The Graduate Center of The City University of New York offers a dynamic doctoral program in ethnomusicology, drawing on the rich resources of the Graduate Center, of the CUNY system, and of the New York City area as a whole. Ethnomusicology graduate students at the Graduate Center receive a thorough general background in the discipline, while enjoying considerable latitude in pursuing their own interests in accordance with the flexibility of the program and the diverse interests of the ethnomusicology faculty. A special attraction of the Graduate Center is its location in the heart of New York City, with its extraordinarily rich musical and cultural life. Aside from being a center for classical music, opera, and music theater, New York is also renowned as the jazz capital of the world, as the single biggest center for Latin and Caribbean popular music, and is host to a thriving indie/alternative music scene. It is also host to a dazzling array of diverse immigrant communities, whose musical activities present unique research as well as performance opportunities for ethnomusicologists. Further, New York is home to such research institutions as the New York Public Library’s Schomberg Center for Research in Black Culture and Performing Arts Library, the YIVO Institute for Jewish Research, and Hunter College’s Center for Puerto Rican Studies.
Ethnomusicology students at the Graduate Center combine coursework in theory and methodology with courses on specific topics and world areas, as well as in related disciplines such as anthropology, sociology, history, media studies, and religious studies. Students are able to work not only with the Graduate Center’s faculty, but also with faculty throughout the CUNY system, which includes several colleges with distinguished music departments, such as Queens College, Hunter College, City College, and Brooklyn College. Through the Inter-University Consortium, advanced students may also take courses at other schools in the New York area such as Columbia University, New York University, the New School, and Stony Brook University. Many students interact in various ways with faculty in the other music subdisciplines, with whom the Ethnomusicology Program has always enjoyed mutually supportive and enriching relations. The program is further enriched by the activities of the Foundation for Iberian Music, RILM, and the Music in Gotham project. The breadth of these resources, together with the flexibility of the CUNY program and the rich cultural offerings of New York City, have enabled the ethnomusicology program to attract students from a wide variety of countries and backgrounds.
All students in the Ethnomusicology Program are fully or partially funded. Once in the program, many students also receive internal grants for dissertation or pre-dissertation research. Particularly useful have been the numerous grants awarded by the Baisley Powell Elebash Endowment, which supports research on the musical life of New York City. After their first year, most students teach undergraduate courses, such as a world music survey, somewhere in the CUNY system. In doing so, they gain valuable teaching experience and often find themselves learning much from the ethnically diverse CUNY undergraduates as well.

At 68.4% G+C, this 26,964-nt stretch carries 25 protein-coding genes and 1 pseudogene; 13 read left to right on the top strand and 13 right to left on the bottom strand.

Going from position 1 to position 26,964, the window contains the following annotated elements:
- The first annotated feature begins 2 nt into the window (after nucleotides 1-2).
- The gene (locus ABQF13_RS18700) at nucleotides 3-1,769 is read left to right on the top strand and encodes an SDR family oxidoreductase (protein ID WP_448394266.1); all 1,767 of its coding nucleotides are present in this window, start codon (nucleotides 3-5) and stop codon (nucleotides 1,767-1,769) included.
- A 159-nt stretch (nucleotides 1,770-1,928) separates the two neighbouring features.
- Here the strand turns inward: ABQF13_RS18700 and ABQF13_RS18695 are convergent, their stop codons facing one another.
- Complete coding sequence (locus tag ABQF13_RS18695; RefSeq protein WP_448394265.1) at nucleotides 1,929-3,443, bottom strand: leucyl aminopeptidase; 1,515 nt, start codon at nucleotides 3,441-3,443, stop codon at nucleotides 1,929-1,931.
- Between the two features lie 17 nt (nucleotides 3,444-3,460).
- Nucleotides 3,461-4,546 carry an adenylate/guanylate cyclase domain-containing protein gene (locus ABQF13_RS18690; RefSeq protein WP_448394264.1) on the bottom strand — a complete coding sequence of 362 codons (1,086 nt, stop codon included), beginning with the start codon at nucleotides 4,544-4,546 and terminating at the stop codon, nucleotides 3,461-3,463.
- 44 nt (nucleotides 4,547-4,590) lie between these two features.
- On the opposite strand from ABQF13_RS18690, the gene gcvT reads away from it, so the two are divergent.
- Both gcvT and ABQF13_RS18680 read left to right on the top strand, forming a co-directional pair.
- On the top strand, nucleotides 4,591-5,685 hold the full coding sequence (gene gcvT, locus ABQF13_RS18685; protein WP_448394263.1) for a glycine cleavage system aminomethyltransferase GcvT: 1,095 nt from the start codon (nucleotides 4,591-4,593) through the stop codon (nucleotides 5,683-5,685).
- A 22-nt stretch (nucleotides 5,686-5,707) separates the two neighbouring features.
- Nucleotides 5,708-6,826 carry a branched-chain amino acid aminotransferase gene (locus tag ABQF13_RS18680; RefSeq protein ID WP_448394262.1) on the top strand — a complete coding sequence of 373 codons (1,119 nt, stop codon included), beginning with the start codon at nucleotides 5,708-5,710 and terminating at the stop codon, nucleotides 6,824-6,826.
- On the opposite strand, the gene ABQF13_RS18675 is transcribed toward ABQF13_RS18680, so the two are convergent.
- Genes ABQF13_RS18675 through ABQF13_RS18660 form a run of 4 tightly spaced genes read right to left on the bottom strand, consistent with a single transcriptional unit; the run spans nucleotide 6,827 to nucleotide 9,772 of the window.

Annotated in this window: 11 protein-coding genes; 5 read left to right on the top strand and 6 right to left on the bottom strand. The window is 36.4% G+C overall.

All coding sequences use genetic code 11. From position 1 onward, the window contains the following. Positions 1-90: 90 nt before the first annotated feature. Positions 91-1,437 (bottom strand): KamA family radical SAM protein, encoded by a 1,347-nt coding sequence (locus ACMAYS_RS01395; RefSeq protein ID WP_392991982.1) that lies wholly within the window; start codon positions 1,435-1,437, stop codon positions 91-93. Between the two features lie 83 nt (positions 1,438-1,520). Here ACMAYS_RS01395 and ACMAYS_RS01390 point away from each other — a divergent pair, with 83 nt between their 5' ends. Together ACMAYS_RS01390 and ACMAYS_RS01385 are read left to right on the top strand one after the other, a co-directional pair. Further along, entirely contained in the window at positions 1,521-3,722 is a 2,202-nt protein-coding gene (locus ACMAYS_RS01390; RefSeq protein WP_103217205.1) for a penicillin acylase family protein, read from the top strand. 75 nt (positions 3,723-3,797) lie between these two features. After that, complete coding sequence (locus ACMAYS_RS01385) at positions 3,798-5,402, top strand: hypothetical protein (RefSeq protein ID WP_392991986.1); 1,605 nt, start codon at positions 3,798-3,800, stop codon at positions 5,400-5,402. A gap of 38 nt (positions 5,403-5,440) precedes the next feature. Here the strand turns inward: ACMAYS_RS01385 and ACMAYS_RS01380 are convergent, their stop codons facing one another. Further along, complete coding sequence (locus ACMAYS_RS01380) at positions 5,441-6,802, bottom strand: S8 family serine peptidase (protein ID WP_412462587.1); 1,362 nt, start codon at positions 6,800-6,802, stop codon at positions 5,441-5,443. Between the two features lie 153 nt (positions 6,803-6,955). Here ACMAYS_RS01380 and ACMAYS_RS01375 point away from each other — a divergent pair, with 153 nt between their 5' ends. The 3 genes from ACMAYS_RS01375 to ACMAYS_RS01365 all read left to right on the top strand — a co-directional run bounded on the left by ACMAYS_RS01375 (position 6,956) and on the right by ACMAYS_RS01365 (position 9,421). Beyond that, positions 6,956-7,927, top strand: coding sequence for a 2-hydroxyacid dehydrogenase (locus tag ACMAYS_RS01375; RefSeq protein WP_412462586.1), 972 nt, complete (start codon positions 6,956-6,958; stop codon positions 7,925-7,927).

Our numerous alumni have made major contributions to the field, and the Program has an impressive record of placing its graduates in academic positions. CUNY Ethnomusicology graduates currently hold professorial positions at Columbia University, University of North Carolina, Temple University, University of Vermont, the New School, University of New Haven, and the University of North Texas, as well as at John Jay College, York College, Gutman College, and Baruch College within the CUNY system.
Lastly, the Program’s students and faculty have always constituted a convivial and supportive community, whose members like to socialize, make music, and share their experiences.
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Core faculty regularly teach seminars in the program. Affiliated faculty are involved in other ways, including as resources for dissertation committees and independent study. In Fall 2017, Eliot Bates will join the program’s full-time faculty. Ethnomusicology students also study in various capacities with other members of the Graduate Center’s music faculty, including Mark Spicer and Sean O’Donnell (popular music), Jeffrey Taylor (jazz studies), and Emily Wilbourne (gender studies).
Core Ethnomusicology Faculty
Eliot Bates: music production; music of Turkey
Peter L. Manuel : Musics of India, the Caribbean, and Spain; world popular music
Jane Sugarman : Music of Southeastern Europe; gender studies; cultural theory
Ray Allen (Brooklyn College): West Indian music in New York; gospel music
James Cowdery (RILM): Irish music
Barbara L. Hampton (Hunter College): Music of Africa
Benjamin Lapidus (John Jay College): Music of Cuba; Latin music in New York
Antoni Pizá (Foundation for Iberian Music): Music of Spain
Jonathan Shannon: Middle Eastern music
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